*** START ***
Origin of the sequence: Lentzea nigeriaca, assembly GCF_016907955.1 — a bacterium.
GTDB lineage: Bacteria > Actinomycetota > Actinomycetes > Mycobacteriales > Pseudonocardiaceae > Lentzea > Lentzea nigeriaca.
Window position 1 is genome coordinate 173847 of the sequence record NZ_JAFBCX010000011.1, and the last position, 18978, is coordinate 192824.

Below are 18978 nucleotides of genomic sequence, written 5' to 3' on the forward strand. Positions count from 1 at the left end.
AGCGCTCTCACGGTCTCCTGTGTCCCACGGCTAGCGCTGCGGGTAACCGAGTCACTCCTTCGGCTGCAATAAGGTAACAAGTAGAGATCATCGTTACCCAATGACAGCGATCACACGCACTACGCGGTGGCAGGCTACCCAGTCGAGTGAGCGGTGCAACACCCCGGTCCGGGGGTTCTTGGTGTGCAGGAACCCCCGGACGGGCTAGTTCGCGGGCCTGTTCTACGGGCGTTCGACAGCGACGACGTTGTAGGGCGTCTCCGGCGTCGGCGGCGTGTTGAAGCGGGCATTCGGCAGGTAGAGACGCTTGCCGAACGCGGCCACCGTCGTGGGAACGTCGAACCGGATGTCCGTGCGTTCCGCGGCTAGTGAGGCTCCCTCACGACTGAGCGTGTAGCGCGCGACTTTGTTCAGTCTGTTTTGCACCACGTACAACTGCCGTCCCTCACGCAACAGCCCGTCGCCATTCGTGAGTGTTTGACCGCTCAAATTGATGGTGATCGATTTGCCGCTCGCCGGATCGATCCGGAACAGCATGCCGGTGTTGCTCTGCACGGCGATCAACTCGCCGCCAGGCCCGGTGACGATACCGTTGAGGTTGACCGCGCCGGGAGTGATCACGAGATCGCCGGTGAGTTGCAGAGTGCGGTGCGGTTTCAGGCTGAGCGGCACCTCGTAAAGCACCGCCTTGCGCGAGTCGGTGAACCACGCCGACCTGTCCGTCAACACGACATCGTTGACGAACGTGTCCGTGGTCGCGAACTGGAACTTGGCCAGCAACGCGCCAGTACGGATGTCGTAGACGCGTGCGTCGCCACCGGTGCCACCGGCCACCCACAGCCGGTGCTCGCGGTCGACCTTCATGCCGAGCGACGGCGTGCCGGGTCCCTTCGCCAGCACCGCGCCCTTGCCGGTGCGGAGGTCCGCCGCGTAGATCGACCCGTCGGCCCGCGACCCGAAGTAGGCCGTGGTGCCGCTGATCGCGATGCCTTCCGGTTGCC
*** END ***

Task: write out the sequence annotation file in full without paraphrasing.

Origin of the sequence: Lentzea nigeriaca, assembly GCF_016907955.1 — a bacterium.
GTDB lineage: Bacteria > Actinomycetota > Actinomycetes > Mycobacteriales > Pseudonocardiaceae > Lentzea > Lentzea nigeriaca.
Window position 1 is genome coordinate 173847 of the sequence record NZ_JAFBCX010000011.1, and the last position, 18978, is coordinate 192824.

Below are 18978 nucleotides of genomic sequence, written 5' to 3' on the forward strand. Positions count from 1 at the left end.
AGCGCTCTCACGGTCTCCTGTGTCCCACGGCTAGCGCTGCGGGTAACCGAGTCACTCCTTCGGCTGCAATAAGGTAACAAGTAGAGATCATCGTTACCCAATGACAGCGATCACACGCACTACGCGGTGGCAGGCTACCCAGTCGAGTGAGCGGTGCAACACCCCGGTCCGGGGGTTCTTGGTGTGCAGGAACCCCCGGACGGGCTAGTTCGCGGGCCTGTTCTACGGGCGTTCGACAGCGACGACGTTGTAGGGCGTCTCCGGCGTCGGCGGCGTGTTGAAGCGGGCATTCGGCAGGTAGAGACGCTTGCCGAACGCGGCCACCGTCGTGGGAACGTCGAACCGGATGTCCGTGCGTTCCGCGGCTAGTGAGGCTCCCTCACGACTGAGCGTGTAGCGCGCGACTTTGTTCAGTCTGTTTTGCACCACGTACAACTGCCGTCCCTCACGCAACAGCCCGTCGCCATTCGTGAGTGTTTGACCGCTCAAATTGATGGTGATCGATTTGCCGCTCGCCGGATCGATCCGGAACAGCATGCCGGTGTTGCTCTGCACGGCGATCAACTCGCCGCCAGGCCCGGTGACGATACCGTTGAGGTTGACCGCGCCGGGAGTGATCACGAGATCGCCGGTGAGTTGCAGAGTGCGGTGCGGTTTCAGGCTGAGCGGCACCTCGTAAAGCACCGCCTTGCGCGAGTCGGTGAACCACGCCGACCTGTCCGTCAACACGACATCGTTGACGAACGTGTCCGTGGTCGCGAACTGGAACTTGGCCAGCAACGCGCCAGTACGGATGTCGTAGACGCGTGCGTCGCCACCGGTGCCACCGGCCACCCACAGCCGGTGCTCGCGGTCGACCTTCATGCCGAGCGACGGCGTGCCGGGTCCCTTCGCCAGCACCGCGCCCTTGCCGGTGCGGAGGTCCGCCGCGTAGATCGACCCGTCGGCCCGCGACCCGAAGTAGGCCGTGGTGCCGCTGATCGCGATGCCTTCCGGTTGCC